There is no church apart from the grace of God which is the gospel of our Lord Jesus Christ. Cross Ref: [For you know the grace of our Lord Jesus Christ, that though he was rich, yet for your sake he became poor, so that you through his poverty might become rich… ] 2Cor 8:9

He himself, Jesus Christ is our peace. He has bridged the gap between us and God and made us into a community of God’s people. The gospel is indeed the foundation of all things Christian.

Ephesians 2:14-22 (NIV)

14 For he himself is our peace, who has made the two groups one and has destroyed the barrier, the dividing wall of hostility, 15 by setting aside in his flesh the law with its commands and regulations. His purpose was to create in himself one new humanity out of the two, thus making peace, 16 and in one body to reconcile both of them to God through the cross, by which he put to death their hostility. 17 He came and preached peace to you who were far away and peace to those who were near. 18 For through him we both have access to the Father by one Spirit.

19 Consequently, you are no longer foreigners and strangers, but fellow citizens with God’s people and also members of his household, 20 built on the foundation of the apostles and prophets, with Christ Jesus himself as the chief cornerstone. 21 In him the whole building is joined together and rises to become a holy temple in the Lord. 22 And in him you too are being built together to become a dwelling in which God lives by his Spirit.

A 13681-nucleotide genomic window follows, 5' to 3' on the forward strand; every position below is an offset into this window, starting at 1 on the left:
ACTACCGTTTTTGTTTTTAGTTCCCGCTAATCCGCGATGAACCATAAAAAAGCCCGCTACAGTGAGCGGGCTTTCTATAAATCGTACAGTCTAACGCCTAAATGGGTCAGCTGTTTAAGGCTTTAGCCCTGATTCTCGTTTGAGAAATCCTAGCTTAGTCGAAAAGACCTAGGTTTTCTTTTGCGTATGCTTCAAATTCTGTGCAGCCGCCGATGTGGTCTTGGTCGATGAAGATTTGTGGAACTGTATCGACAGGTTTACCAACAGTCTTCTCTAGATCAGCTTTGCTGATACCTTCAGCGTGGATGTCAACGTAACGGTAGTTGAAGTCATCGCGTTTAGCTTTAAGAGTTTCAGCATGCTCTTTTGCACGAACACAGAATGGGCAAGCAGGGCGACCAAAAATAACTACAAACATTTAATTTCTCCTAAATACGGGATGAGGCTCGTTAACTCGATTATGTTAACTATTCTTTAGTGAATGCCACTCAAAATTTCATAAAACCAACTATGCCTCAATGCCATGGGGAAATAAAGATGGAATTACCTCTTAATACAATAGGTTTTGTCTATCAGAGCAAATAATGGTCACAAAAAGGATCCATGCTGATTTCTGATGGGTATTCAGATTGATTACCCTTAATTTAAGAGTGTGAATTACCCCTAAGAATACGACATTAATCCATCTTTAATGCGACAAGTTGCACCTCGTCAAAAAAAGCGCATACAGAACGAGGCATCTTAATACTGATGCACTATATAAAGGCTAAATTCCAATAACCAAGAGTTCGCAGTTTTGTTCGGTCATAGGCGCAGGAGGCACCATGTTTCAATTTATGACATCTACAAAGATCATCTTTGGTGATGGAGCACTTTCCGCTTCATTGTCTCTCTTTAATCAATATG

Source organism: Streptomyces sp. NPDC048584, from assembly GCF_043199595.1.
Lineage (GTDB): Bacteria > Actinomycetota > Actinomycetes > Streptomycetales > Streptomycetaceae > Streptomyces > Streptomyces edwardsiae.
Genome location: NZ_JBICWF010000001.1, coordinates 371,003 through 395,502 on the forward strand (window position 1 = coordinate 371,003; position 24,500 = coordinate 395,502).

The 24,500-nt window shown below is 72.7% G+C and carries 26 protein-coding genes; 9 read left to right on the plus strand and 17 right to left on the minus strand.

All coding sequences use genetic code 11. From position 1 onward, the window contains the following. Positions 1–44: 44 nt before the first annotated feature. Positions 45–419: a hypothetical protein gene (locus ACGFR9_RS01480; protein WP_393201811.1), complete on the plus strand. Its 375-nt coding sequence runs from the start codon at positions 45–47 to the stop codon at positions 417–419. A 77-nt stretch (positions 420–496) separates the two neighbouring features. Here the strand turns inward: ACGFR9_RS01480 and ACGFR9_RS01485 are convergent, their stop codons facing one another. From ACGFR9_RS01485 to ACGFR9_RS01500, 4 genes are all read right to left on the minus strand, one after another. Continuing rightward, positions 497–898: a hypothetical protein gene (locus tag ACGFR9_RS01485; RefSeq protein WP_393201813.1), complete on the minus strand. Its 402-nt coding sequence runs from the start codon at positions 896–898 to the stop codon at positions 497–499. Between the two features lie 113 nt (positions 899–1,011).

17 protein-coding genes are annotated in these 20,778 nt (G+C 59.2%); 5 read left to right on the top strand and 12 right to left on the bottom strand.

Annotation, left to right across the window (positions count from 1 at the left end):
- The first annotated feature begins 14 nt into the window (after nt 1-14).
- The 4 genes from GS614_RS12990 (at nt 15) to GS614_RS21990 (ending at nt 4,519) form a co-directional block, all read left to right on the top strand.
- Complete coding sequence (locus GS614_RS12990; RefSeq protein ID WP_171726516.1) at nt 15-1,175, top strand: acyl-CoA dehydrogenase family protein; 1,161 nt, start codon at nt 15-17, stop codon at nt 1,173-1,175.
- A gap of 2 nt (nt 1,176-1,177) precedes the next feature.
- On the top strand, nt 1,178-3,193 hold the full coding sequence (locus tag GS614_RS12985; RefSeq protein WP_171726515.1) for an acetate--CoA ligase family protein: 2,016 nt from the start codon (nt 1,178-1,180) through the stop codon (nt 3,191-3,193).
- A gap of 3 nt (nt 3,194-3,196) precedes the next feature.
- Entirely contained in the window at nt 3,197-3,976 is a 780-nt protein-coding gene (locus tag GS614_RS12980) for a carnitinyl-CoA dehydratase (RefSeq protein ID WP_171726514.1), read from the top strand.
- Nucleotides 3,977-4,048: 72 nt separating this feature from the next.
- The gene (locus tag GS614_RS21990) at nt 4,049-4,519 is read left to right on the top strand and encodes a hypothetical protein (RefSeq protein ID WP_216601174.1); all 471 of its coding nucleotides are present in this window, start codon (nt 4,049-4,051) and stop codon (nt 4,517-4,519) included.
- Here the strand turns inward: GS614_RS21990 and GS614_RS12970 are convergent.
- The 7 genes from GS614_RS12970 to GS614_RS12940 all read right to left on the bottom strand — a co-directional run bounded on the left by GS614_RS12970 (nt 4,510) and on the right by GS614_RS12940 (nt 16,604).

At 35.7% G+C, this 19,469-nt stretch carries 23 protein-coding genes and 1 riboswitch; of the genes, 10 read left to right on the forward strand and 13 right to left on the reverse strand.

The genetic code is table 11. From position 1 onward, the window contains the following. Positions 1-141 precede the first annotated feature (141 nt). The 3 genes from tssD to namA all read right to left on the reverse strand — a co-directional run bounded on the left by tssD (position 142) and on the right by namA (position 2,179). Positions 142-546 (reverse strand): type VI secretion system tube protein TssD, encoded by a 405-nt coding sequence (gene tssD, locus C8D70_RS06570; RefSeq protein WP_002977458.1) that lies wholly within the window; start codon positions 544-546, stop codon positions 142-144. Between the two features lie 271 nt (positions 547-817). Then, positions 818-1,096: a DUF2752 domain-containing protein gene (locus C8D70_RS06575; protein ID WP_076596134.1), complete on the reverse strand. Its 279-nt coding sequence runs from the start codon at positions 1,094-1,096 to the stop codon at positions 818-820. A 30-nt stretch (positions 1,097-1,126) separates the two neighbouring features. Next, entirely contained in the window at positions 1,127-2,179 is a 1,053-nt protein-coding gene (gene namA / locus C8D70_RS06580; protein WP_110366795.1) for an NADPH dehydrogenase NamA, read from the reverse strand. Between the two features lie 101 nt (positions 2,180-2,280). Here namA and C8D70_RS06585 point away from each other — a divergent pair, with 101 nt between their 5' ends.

A few points to apply here

  • We are in by the Grace of God. It is purely by God’s goodness that we are His people. If we are not sure whether we are His, we can call upon His name today and be saved.
  • We are sustained by the grace of God. Paul’s prayer for Corinth is His prayer for GracePoint (those everywhere who call on the name of the Lord) – that Grace and Peace from our father and the Lord Jesus Christ may abound to us. Holiness will not be possible without the grace of God present among us and the peace from our God. If you are struggling in your walk with the Lord, you can call upon His name. His Grace is available to you.
  • We are to be a community of grace and peace. As those who have freely received grace and peace (reconciliation) we are to be a community of grace – loving one another, nourishing one another, submitting to godly leadership, united with one another, lovingly disciplining one another and together looking forward to the resurrection of the body.

Let us call upon the name of the Lord.



Rev. Harrison Mungai Macharia.



Baptism – 04 February 2018

Passage: Colossians 2:6 – 23

Harrison Mungai Macharia.


It is very important for us as a church family to be careful about what we believe. Since we proclaim to be a Bible believing and gospel proclaiming, we need to be well acquainted with the Bible and submit to its authority in all matters of life and conduct.